It has been known for a long time that there are many bacteria that grow on the body membranes that cover our outer (skin) and inner body surfaces (mouth, gastrointestinal tract, vagina). Many of them will cause disease when they overgrow an area, while others will never harm us or can even help protects us from disease causing microbes (so-called pathogens). We knew that some pathogens can cause severe diseases when introduced into our gastrointestinal system, such as food poisoning. It has also been known for quite some time that some of these bacteria help us break down certain food we eat, which can be beneficial, but also cause irritation and embarrassment (beans, beans the magic fruit…). However, there were also indications that at least some bacteria have an even greater and more beneficial influence on what is going on inside our body, such as strengthening our immune system.
Over the last 10 years or so our understanding of and appreciation for the bacterial garden, especially inside our mouth and the large intestine has grown a lot. We now estimate that for each cell in our whole body we have 10 bacteria colonizing our large intestine. Researchers have found that there are many different bacteria that together form a so-called microbiome. Which bacteria are dominant in a person’s microbiome is of great importance for how their body processes food, how many calories they extract from the food they eat and how their body weight develops.
Over the last few decades almost all developed countries experienced an ever increasing weight problem. Although no one really knows what a “normal” weight is, long-term research has shown that overweight people are at a higher risk to develop certain diseases. The Body Mass Index (BMI) or Quetelet index is used to classify people based on body weight and height into normal body weight (BMI below 25), overweight (BMI between 25 and 30) and obese (BMI above 30). Even though those ranges aren’t a law of nature and may be changed depending on future research, we still know that the heavier people get the more likely they are to develop diseases of the cardiovascular system, diabetes mellitus type II, and osteoarthritis. Currently approximately 1/3 of Americans are of normal weight, 1/3 is overweight, and 1/3 is considered obese.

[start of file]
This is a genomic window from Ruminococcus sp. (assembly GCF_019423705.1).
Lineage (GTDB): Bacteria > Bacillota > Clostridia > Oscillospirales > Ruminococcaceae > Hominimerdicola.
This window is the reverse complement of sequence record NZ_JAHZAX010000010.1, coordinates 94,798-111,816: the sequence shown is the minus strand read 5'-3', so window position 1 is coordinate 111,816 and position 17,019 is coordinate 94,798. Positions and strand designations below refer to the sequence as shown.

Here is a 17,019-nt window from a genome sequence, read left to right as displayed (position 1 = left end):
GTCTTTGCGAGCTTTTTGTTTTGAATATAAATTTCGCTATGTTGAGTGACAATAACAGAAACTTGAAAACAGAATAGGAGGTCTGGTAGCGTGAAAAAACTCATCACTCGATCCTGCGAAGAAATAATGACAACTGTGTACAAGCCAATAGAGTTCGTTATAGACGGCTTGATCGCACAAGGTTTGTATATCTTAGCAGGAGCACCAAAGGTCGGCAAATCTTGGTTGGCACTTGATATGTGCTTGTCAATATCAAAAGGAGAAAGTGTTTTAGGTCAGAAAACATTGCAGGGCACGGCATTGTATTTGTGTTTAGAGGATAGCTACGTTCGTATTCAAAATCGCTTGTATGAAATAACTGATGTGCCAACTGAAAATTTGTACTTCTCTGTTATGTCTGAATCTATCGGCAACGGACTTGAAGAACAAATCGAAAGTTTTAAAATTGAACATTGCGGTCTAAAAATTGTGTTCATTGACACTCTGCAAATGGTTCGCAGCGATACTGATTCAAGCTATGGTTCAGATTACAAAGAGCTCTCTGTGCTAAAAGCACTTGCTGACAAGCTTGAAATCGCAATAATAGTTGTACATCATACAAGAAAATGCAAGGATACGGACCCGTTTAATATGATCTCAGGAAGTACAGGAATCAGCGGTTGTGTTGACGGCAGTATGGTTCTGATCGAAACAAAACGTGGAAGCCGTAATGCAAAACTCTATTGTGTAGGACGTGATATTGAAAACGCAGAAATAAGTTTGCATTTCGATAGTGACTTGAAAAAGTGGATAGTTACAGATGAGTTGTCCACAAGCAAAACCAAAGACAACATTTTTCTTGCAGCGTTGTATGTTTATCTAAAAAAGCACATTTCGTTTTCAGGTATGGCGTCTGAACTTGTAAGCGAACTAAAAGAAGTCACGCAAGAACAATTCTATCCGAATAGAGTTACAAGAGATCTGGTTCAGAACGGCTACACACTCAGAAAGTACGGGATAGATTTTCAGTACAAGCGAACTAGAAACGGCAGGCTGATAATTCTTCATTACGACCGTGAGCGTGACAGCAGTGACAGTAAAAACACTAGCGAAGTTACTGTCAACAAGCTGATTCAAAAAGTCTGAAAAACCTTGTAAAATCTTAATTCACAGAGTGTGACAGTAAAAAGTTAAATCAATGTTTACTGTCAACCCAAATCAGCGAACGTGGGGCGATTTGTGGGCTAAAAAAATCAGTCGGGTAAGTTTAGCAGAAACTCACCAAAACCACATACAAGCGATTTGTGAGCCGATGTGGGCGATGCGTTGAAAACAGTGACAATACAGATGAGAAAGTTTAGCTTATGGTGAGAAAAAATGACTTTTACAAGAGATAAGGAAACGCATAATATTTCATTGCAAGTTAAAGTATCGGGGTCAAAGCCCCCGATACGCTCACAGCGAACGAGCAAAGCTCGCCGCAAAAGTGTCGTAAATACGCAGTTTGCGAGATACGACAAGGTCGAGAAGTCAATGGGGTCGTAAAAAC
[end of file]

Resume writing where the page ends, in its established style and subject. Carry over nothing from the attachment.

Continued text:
Because of the negative long-term effects for overweight and obese people themselves as well as the enormous financial burden treatment of their obesity-related diseases puts on society as a whole, there have been many attempts at educating people about the dangers of obesity and the benefits of weight loss. Still, the percentage of overweight and obese adult and children keeps rising steadily. Researchers looking into these issues kept coming across people who seemed to do everything right, they ate healthy food in recommended amounts and exercised, but couldn’t lose weight or even gained some more, whereas others seemed to do everything wrong, from eating too much unhealthy food to not exercising at all, and yet didn’t gain any weight. We couldn’t find any reason for these differences when we measured how much energy they burnt at rest (basal metabolic rate, BMR) or when active (total metabolic rate, TMR), which indicated that there had to be something to the way how these different people digested food and absorbed nutrients.